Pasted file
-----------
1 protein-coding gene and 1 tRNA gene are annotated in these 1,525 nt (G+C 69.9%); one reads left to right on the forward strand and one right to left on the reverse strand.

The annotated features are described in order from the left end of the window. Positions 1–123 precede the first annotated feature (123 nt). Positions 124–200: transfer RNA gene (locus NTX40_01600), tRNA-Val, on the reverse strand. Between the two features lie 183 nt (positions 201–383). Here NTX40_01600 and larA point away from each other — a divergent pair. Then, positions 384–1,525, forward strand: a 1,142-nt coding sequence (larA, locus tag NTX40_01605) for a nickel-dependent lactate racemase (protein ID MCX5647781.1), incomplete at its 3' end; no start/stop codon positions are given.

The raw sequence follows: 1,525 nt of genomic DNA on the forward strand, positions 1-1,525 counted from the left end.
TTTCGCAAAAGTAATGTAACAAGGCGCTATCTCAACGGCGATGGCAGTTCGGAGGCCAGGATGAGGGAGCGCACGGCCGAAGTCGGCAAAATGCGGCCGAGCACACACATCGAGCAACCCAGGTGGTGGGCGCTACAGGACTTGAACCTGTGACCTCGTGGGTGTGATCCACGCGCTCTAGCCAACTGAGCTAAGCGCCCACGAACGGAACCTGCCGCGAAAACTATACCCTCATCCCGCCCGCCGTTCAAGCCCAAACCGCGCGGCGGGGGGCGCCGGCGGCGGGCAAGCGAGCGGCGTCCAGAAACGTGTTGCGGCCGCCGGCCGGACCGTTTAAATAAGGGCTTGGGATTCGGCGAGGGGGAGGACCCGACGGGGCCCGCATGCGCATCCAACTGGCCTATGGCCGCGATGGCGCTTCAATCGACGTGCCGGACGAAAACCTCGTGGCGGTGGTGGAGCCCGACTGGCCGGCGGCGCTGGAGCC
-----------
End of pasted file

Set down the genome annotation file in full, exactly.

1 protein-coding gene and 1 tRNA gene are annotated in these 1,525 nt (G+C 69.9%); one reads left to right on the forward strand and one right to left on the reverse strand.

The annotated features are described in order from the left end of the window. Positions 1–123 precede the first annotated feature (123 nt). Positions 124–200: transfer RNA gene (locus NTX40_01600), tRNA-Val, on the reverse strand. Between the two features lie 183 nt (positions 201–383). Here NTX40_01600 and larA point away from each other — a divergent pair. Then, positions 384–1,525, forward strand: a 1,142-nt coding sequence (larA, locus tag NTX40_01605) for a nickel-dependent lactate racemase (protein ID MCX5647781.1), incomplete at its 3' end; no start/stop codon positions are given.

The raw sequence follows: 1,525 nt of genomic DNA on the forward strand, positions 1-1,525 counted from the left end.
TTTCGCAAAAGTAATGTAACAAGGCGCTATCTCAACGGCGATGGCAGTTCGGAGGCCAGGATGAGGGAGCGCACGGCCGAAGTCGGCAAAATGCGGCCGAGCACACACATCGAGCAACCCAGGTGGTGGGCGCTACAGGACTTGAACCTGTGACCTCGTGGGTGTGATCCACGCGCTCTAGCCAACTGAGCTAAGCGCCCACGAACGGAACCTGCCGCGAAAACTATACCCTCATCCCGCCCGCCGTTCAAGCCCAAACCGCGCGGCGGGGGGCGCCGGCGGCGGGCAAGCGAGCGGCGTCCAGAAACGTGTTGCGGCCGCCGGCCGGACCGTTTAAATAAGGGCTTGGGATTCGGCGAGGGGGAGGACCCGACGGGGCCCGCATGCGCATCCAACTGGCCTATGGCCGCGATGGCGCTTCAATCGACGTGCCGGACGAAAACCTCGTGGCGGTGGTGGAGCCCGACTGGCCGGCGGCGCTGGAGCC